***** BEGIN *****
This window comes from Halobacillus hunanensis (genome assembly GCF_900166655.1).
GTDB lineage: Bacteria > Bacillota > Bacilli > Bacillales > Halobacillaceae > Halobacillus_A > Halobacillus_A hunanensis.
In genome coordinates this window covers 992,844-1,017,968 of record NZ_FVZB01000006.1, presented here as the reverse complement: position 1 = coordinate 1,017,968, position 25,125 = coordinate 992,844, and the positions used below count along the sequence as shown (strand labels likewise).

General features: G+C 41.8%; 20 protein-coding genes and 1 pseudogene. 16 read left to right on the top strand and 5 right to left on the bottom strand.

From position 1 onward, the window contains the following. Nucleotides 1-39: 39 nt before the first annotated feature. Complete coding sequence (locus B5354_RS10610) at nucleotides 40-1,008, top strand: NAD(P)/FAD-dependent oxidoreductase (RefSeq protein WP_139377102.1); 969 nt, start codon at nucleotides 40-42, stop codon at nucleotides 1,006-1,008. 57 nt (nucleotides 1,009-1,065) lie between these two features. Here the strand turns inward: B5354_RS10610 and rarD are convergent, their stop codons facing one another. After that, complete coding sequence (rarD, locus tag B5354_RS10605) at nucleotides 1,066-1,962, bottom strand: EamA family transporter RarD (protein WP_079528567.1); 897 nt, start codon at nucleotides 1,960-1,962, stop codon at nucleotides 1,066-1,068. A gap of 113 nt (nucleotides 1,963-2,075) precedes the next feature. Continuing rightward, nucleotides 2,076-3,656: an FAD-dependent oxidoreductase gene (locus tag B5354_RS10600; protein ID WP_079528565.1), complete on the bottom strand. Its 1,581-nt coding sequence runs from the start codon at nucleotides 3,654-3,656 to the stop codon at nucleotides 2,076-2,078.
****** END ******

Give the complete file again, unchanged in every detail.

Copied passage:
This window comes from Halobacillus hunanensis (genome assembly GCF_900166655.1).
GTDB lineage: Bacteria > Bacillota > Bacilli > Bacillales > Halobacillaceae > Halobacillus_A > Halobacillus_A hunanensis.
In genome coordinates this window covers 992,844-1,017,968 of record NZ_FVZB01000006.1, presented here as the reverse complement: position 1 = coordinate 1,017,968, position 25,125 = coordinate 992,844, and the positions used below count along the sequence as shown (strand labels likewise).

General features: G+C 41.8%; 20 protein-coding genes and 1 pseudogene. 16 read left to right on the top strand and 5 right to left on the bottom strand.

From position 1 onward, the window contains the following. Nucleotides 1-39: 39 nt before the first annotated feature. Complete coding sequence (locus B5354_RS10610) at nucleotides 40-1,008, top strand: NAD(P)/FAD-dependent oxidoreductase (RefSeq protein WP_139377102.1); 969 nt, start codon at nucleotides 40-42, stop codon at nucleotides 1,006-1,008. 57 nt (nucleotides 1,009-1,065) lie between these two features. Here the strand turns inward: B5354_RS10610 and rarD are convergent, their stop codons facing one another. After that, complete coding sequence (rarD, locus tag B5354_RS10605) at nucleotides 1,066-1,962, bottom strand: EamA family transporter RarD (protein WP_079528567.1); 897 nt, start codon at nucleotides 1,960-1,962, stop codon at nucleotides 1,066-1,068. A gap of 113 nt (nucleotides 1,963-2,075) precedes the next feature. Continuing rightward, nucleotides 2,076-3,656: an FAD-dependent oxidoreductase gene (locus tag B5354_RS10600; protein ID WP_079528565.1), complete on the bottom strand. Its 1,581-nt coding sequence runs from the start codon at nucleotides 3,654-3,656 to the stop codon at nucleotides 2,076-2,078.